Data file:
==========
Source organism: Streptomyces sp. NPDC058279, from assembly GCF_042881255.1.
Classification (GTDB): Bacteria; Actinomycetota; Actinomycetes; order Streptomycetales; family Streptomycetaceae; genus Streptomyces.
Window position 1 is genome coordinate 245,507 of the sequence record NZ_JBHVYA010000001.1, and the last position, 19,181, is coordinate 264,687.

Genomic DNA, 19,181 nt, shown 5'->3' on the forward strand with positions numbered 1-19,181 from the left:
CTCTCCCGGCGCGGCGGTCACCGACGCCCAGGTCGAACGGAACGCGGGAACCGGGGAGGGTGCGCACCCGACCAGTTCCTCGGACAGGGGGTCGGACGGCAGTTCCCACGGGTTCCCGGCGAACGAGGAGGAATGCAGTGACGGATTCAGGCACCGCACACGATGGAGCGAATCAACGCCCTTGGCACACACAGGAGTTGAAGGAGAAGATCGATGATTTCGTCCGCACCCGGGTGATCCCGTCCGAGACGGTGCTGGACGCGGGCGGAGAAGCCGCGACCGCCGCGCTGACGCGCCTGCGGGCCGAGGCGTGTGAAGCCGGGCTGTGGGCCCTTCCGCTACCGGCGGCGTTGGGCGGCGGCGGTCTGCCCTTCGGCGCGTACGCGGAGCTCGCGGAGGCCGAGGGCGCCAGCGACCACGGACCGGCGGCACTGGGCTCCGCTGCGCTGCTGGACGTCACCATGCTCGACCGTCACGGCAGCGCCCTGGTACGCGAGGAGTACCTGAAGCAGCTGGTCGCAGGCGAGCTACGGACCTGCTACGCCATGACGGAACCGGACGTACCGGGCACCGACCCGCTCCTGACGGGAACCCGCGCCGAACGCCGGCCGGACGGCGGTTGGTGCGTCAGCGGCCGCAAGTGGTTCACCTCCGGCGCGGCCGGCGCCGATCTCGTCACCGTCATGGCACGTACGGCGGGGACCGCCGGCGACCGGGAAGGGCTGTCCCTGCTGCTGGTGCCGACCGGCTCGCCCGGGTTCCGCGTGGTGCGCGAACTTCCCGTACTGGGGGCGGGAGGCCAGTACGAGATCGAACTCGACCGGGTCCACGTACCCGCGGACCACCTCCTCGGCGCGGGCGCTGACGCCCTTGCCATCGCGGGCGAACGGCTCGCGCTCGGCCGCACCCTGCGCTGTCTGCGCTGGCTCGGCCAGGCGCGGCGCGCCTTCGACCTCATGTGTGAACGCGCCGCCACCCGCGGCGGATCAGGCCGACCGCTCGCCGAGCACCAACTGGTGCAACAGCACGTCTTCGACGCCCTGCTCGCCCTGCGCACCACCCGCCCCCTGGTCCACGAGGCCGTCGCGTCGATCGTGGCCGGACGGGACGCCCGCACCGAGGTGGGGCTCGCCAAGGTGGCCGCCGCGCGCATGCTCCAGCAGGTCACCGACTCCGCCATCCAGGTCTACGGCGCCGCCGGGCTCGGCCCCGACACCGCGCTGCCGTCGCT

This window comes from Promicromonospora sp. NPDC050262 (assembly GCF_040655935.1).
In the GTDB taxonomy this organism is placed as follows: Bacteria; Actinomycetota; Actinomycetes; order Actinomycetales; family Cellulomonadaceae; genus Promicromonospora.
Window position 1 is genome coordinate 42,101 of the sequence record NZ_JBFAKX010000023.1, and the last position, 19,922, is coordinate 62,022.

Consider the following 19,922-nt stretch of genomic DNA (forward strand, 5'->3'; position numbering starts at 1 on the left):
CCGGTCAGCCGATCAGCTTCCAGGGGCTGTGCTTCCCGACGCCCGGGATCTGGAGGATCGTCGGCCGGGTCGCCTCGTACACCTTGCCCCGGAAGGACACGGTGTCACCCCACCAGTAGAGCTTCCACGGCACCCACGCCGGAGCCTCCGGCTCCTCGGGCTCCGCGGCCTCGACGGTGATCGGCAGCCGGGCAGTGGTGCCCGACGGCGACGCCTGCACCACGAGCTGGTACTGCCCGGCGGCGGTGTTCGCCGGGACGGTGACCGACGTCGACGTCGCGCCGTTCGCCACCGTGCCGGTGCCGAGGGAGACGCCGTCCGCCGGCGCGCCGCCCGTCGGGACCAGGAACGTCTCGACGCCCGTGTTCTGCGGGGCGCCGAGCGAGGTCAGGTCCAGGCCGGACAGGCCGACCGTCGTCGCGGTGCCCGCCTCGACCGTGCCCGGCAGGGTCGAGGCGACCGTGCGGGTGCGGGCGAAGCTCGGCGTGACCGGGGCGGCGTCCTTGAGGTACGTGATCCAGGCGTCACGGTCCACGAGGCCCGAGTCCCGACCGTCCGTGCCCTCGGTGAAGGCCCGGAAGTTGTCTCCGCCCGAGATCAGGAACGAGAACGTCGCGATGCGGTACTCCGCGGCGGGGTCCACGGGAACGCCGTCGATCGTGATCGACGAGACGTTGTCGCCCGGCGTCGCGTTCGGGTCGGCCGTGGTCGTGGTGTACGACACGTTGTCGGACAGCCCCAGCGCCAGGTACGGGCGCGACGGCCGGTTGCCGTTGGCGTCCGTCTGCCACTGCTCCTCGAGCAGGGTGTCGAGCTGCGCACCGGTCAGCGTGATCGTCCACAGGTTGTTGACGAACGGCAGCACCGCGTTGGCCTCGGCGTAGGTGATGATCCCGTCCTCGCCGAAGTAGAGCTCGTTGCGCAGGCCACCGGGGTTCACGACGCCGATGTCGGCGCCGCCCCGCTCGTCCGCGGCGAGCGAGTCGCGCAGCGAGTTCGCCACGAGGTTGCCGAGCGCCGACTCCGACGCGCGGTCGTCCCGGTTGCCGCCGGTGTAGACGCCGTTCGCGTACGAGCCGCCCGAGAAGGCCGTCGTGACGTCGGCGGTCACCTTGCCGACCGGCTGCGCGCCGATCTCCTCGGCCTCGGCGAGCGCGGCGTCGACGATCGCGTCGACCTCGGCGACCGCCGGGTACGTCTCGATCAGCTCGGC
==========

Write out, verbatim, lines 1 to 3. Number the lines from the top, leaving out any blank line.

Source organism: Streptomyces sp. NPDC058279, from assembly GCF_042881255.1.
Classification (GTDB): Bacteria; Actinomycetota; Actinomycetes; order Streptomycetales; family Streptomycetaceae; genus Streptomyces.
Window position 1 is genome coordinate 245,507 of the sequence record NZ_JBHVYA010000001.1, and the last position, 19,181, is coordinate 264,687.